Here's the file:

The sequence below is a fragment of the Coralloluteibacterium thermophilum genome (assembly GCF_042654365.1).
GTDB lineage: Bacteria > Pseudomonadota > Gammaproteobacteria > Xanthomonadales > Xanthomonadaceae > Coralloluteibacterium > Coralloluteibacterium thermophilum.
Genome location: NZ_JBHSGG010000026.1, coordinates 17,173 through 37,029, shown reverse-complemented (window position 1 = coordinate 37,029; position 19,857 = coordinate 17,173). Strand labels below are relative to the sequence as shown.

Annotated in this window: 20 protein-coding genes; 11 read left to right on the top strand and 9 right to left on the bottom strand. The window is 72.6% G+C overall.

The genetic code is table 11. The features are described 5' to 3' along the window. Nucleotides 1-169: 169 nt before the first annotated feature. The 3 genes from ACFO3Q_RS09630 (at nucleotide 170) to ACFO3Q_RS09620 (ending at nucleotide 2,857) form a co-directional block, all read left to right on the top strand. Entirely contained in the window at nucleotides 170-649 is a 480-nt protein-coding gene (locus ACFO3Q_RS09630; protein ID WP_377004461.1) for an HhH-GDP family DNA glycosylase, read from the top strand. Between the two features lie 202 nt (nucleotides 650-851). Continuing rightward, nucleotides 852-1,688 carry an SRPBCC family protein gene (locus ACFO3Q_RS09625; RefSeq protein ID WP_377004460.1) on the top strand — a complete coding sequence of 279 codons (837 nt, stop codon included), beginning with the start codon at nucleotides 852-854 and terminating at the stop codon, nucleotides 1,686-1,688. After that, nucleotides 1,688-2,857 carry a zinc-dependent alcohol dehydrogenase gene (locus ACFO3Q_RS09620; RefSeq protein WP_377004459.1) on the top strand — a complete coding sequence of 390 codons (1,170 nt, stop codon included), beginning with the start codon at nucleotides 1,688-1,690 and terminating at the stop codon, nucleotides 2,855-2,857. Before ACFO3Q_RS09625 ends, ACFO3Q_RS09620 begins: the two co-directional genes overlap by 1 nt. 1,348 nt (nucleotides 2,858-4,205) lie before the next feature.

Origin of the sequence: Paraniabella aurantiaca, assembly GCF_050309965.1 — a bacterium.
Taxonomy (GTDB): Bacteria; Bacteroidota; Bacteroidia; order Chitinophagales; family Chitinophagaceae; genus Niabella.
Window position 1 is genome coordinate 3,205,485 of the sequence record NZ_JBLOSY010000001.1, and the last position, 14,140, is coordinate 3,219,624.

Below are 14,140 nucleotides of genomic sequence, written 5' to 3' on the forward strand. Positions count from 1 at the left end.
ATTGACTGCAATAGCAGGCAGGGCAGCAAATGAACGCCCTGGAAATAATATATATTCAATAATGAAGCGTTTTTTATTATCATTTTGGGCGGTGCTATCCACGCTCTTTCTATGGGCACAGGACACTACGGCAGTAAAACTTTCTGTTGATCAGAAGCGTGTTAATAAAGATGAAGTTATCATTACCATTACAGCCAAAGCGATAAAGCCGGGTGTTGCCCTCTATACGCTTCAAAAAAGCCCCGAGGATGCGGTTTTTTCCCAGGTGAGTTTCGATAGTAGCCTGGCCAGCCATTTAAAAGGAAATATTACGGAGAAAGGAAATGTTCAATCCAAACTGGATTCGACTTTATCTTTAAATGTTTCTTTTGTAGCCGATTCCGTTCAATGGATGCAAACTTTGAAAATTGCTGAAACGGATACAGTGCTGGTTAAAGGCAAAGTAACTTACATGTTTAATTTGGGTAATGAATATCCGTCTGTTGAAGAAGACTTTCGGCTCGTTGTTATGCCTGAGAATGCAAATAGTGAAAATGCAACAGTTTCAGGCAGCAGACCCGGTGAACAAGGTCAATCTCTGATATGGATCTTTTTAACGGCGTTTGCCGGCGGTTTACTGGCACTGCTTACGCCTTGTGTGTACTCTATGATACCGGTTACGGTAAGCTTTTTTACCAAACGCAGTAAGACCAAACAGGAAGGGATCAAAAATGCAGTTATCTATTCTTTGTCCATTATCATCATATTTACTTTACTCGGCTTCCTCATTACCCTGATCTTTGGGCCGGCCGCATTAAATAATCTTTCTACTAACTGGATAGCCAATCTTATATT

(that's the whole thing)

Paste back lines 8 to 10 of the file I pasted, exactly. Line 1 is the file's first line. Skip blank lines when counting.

Window position 1 is genome coordinate 3,205,485 of the sequence record NZ_JBLOSY010000001.1, and the last position, 14,140, is coordinate 3,219,624.

Below are 14,140 nucleotides of genomic sequence, written 5' to 3' on the forward strand. Positions count from 1 at the left end.
ATTGACTGCAATAGCAGGCAGGGCAGCAAATGAACGCCCTGGAAATAATATATATTCAATAATGAAGCGTTTTTTATTATCATTTTGGGCGGTGCTATCCACGCTCTTTCTATGGGCACAGGACACTACGGCAGTAAAACTTTCTGTTGATCAGAAGCGTGTTAATAAAGATGAAGTTATCATTACCATTACAGCCAAAGCGATAAAGCCGGGTGTTGCCCTCTATACGCTTCAAAAAAGCCCCGAGGATGCGGTTTTTTCCCAGGTGAGTTTCGATAGTAGCCTGGCCAGCCATTTAAAAGGAAATATTACGGAGAAAGGAAATGTTCAATCCAAACTGGATTCGACTTTATCTTTAAATGTTTCTTTTGTAGCCGATTCCGTTCAATGGATGCAAACTTTGAAAATTGCTGAAACGGATACAGTGCTGGTTAAAGGCAAAGTAACTTACATGTTTAATTTGGGTAATGAATATCCGTCTGTTGAAGAAGACTTTCGGCTCGTTGTTATGCCTGAGAATGCAAATAGTGAAAATGCAACAGTTTCAGGCAGCAGACCCGGTGAACAAGGTCAATCTCTGATATGGATCTTTTTAACGGCGTTTGCCGGCGGTTTACTGGCACTGCTTACGCCTTGTGTGTACTCTATGATACCGGTTACGGTAAGCTTTTTTACCAAACGCAGTAAGACCAAACAGGAAGGGATCAAAAATGCAGTTATCTATTCTTTGTCCATTATCATCATATTTACTTTACTCGGCTTCCTCATTACCCTGATCTTTGGGCCGGCCGCATTAAATAATCTTTCTACTAACTGGATAGCCAATCTTATATT